The rapid rise in COVID-19 numbers, combined with reports of vaccine shortages, could exacerbate India's situation, especially for India's poorer citizens.
The previous fiscal year (2020-21) began with the country being put under one of the strictest (and most ill-planned) lockdowns in history when the pandemic hit. Few would have predicted that April 2021 would be worse than April 2020 in terms of COVID-19 cases at the time. Indeed, preliminary government figures from last year indicated that no new COVID cases would be filed after May 16, 2020.
COVID instances, on the other hand, have shown a "V-shaped" recovery. In the last count, India had 1.75 times the number of chronic cases in September 2020.
Worse, this new surge is occurring despite a year of knowledge about the critical need to adopt COVID-appropriate behaviour and the availability of numerous vaccines. The government's mismanagement of the vaccination campaign resulted in various locations declaring shortages, coupled with the people's willful disregard for social distancing norms, leaves no one safe.
There have been five main factors to watch in 2021 that have shaped the Indian economy.
The 2020-21 Saga: The Pandemic
At the start of the year, antibodies were found in a significant portion of the population, resulting in a decrease in the number of vulnerable people, thereby slowing the pandemic. However, the situation worsened once again. Vaccine manufacturing began on a wide scale globally, and many people in India were able to receive vaccinations. It helped in reducing the number of people getting infected. Every day, more people became more at ease with the risks, and their economic activity grew.
Demand from the public/consumer
Market demand plummeted during the lockdown period. Part of it was purely mechanical: there would be no sales if people could not go to stores. Transportation and hospitality businesses were among the services that suffered a setback. Consumer demand fell after the lockdown because, first, people's incomes had shrunk, and second, even when incomes began to rise, there was concern over whether this would be a gradual increase or whether the economy would crash again. Another concern was that the nation would revert to lockdown if the death toll rose and hospitals continued to be overcrowded. As a result, market demand remained uncertain.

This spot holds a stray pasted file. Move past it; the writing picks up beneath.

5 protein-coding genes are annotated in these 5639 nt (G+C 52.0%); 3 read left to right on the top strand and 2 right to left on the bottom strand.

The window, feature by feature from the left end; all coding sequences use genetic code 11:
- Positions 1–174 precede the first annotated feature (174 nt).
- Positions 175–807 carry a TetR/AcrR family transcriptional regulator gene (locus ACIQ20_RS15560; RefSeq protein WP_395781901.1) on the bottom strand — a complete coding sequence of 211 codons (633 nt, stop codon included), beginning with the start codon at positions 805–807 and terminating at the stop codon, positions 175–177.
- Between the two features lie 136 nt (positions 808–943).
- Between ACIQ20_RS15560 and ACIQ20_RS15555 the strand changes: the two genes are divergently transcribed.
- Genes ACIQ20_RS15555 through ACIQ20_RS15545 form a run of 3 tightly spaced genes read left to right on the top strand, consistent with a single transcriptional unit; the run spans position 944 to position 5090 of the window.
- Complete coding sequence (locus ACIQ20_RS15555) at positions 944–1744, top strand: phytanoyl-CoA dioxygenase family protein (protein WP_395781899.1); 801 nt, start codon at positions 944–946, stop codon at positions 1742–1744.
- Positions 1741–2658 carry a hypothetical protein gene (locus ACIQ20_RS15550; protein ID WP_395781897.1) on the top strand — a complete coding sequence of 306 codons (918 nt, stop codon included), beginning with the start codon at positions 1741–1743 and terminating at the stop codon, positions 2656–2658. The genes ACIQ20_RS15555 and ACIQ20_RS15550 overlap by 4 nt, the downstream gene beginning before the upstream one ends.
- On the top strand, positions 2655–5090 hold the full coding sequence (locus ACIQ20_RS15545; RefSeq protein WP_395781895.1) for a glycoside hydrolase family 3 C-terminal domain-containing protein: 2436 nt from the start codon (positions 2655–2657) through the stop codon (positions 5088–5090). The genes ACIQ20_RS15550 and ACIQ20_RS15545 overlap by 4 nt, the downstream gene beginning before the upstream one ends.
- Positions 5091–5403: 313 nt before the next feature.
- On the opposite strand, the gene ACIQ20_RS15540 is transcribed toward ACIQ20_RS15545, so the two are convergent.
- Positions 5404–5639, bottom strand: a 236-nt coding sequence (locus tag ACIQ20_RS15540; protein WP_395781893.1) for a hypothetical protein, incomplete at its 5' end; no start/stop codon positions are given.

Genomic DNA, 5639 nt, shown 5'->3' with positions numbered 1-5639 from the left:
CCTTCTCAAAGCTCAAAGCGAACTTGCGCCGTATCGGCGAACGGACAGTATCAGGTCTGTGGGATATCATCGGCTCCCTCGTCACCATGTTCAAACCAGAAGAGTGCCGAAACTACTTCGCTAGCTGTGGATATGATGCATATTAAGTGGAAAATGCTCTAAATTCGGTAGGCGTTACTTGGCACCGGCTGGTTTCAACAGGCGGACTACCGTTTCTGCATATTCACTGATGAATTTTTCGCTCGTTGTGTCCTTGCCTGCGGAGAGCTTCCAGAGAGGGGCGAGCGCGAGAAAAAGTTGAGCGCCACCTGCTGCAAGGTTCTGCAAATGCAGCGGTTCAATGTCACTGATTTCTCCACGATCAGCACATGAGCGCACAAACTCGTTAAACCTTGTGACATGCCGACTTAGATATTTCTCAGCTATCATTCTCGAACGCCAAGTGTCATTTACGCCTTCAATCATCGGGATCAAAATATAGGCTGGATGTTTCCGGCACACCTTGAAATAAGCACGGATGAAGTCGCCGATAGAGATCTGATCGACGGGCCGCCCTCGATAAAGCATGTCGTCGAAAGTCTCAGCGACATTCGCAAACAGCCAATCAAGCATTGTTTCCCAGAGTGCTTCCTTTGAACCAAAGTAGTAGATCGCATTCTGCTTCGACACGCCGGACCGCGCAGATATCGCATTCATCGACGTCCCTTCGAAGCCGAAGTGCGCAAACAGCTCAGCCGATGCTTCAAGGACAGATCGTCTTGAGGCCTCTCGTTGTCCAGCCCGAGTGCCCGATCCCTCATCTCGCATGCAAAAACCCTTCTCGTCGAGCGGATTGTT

These concerns had subsided as the number of deaths decreased and the health system's ability to handle COVID patients improved. As a result, there has been a decrease in economic uncertainty and a rise in consumer demand. However, the second wave made us stand way behind than we initially started. However, there are concerns that lower employment levels would result in lower wages, which would keep demand depressed even though it increased due to pent-up interests.
Private investment is the most significant determinant of India's economic health. Higher levels of uncertainty lowered investment demand. Businesses will have a more stable market to invest in as the economy's volatility decreases. However, the recession has harmed the balance sheets of many businesses, especially small businesses. Since companies were unable to repay loans, the RBI granted a moratorium to companies with bank loans for the duration of the lockdown. While the moratorium was beneficial, reduced demand, fixed costs, and the need to repay existing loans pressured businesses.
Financial and non-financial balance sheets would have a direct impact on the degree of investment revival. The old agenda of firm resolution still holds sway. The Insolvency and Bankruptcy Code must be reinstated, and the FRDI Bill must be revisited to provide a resolution process for financial companies.
Because of the economic downturn, the government's tax revenue has plummeted. For 2020-21, the fiscal deficit is forecast to be in the range of 6.2% to 6.5%.
The size of the deficit would determine the government's ability to spend more. If the debt rises above acceptable levels, the government's investment ability will be hampered again next year.
Inflation has been that in India over the last few months. Since demand was suppressed, everybody assumed supply-side issues caused by the lockdown caused it. However, even though supply-side issues and transportation bottlenecks have been resolved, inflation remains higher than the objective and even exceeds RBI's target band. Higher inflation, especially in the food sector, affects not only the poor's purchasing power but also creates more uncertainty for businesses.
The RBI's hard-won reputation in the post-2015 era — of focusing on inflation and having the resources to combat it — is now being called into question. The government and the RBI must maintain their commitment to the inflation targeting mechanism that has enabled India's macroeconomic stability.